It all boils down to effective preparation. Imagine that you were selected to speak at your high school to a new generation of seniors who are hopeful to enter the professional world. What if your speech were to be ready within two weeks? That query is very easy to answer. You would simply prepare, so you would cover everything you need to consistently and logically.
What if the game were changed though? What if you were on your way to work and you were asked to take the day off to give a speech at your high school? In this instance, no one told you anything before and you must essentially “wing it.” That's a recipe for disaster, right?
Remote employee onboarding is the same. You typically hire talent because you see the ability to produce a strong performance. However, people do need something to work with, and a proper introduction helps. Having skills is one thing but knowing where one is expected to apply them is another ball game.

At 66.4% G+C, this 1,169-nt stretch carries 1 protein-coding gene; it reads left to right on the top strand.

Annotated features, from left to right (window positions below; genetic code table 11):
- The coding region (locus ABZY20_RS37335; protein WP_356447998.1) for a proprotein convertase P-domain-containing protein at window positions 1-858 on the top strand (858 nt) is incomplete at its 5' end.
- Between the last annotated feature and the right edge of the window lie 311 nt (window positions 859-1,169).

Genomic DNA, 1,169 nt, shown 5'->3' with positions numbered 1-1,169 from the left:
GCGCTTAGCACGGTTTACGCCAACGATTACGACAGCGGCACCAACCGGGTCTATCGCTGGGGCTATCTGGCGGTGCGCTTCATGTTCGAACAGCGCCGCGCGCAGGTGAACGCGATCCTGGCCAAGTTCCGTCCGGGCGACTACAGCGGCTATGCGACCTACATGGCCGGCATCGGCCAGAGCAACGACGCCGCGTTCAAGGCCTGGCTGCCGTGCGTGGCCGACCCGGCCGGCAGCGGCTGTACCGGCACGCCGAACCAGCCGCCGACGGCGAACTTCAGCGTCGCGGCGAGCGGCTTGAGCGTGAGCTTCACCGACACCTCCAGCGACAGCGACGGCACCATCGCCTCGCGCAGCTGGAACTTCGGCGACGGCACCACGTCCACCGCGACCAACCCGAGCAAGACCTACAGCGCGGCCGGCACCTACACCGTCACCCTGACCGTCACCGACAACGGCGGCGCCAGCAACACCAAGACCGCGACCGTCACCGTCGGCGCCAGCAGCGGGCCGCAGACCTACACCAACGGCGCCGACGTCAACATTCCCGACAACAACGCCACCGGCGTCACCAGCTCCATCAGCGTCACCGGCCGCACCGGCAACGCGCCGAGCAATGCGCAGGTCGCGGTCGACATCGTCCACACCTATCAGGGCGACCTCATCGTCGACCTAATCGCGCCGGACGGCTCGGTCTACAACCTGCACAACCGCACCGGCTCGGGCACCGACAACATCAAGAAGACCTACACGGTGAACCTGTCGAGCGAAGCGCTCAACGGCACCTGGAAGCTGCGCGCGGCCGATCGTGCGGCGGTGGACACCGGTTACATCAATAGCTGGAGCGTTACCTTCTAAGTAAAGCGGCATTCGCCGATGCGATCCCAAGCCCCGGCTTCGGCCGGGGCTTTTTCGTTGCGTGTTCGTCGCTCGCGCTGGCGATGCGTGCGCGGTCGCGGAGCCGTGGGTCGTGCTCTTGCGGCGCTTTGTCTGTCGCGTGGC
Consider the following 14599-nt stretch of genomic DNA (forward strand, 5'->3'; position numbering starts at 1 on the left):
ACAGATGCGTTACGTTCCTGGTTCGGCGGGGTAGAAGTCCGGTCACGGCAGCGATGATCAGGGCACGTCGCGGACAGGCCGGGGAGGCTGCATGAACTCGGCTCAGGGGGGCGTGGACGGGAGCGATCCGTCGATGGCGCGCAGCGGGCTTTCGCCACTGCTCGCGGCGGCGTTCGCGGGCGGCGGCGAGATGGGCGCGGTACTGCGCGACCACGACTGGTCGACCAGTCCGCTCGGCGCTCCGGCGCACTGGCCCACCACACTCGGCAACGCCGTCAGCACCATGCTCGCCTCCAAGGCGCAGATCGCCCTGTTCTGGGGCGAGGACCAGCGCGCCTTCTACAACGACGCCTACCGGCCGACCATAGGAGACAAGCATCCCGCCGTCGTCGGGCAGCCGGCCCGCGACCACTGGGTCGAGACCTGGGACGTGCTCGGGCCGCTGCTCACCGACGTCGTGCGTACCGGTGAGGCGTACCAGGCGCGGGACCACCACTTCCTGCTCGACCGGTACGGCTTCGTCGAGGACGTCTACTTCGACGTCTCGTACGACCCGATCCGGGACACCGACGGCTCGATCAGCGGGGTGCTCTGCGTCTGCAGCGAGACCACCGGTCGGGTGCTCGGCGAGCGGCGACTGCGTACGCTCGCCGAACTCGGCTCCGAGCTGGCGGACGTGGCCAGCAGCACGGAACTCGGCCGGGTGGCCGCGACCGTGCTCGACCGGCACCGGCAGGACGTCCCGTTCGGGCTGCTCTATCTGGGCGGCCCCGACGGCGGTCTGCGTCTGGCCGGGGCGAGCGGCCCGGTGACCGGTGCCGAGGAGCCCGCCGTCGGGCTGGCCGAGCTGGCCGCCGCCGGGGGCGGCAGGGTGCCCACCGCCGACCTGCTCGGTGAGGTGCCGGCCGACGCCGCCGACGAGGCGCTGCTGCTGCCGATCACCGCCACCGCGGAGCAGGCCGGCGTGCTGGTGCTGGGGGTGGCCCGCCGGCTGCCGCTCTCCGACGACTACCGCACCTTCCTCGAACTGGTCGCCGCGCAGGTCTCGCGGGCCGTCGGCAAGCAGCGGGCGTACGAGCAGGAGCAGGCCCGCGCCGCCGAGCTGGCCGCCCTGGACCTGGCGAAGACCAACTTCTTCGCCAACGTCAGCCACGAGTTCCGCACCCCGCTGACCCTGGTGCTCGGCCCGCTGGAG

Where is the department located? What's the process for getting stationery? What are some good spots for lunch? Who are the important people to know based on the role at hand? Where are the printers and restrooms located? These are just a few questions that can be a challenge to answer without effective onboarding.
Steps to Create an Impressive Onboarding Process
This is the moment you have likely been waiting for. The importance of the company onboarding checklist is out of the way, and all that's left is to cover the steps that should form your foundation.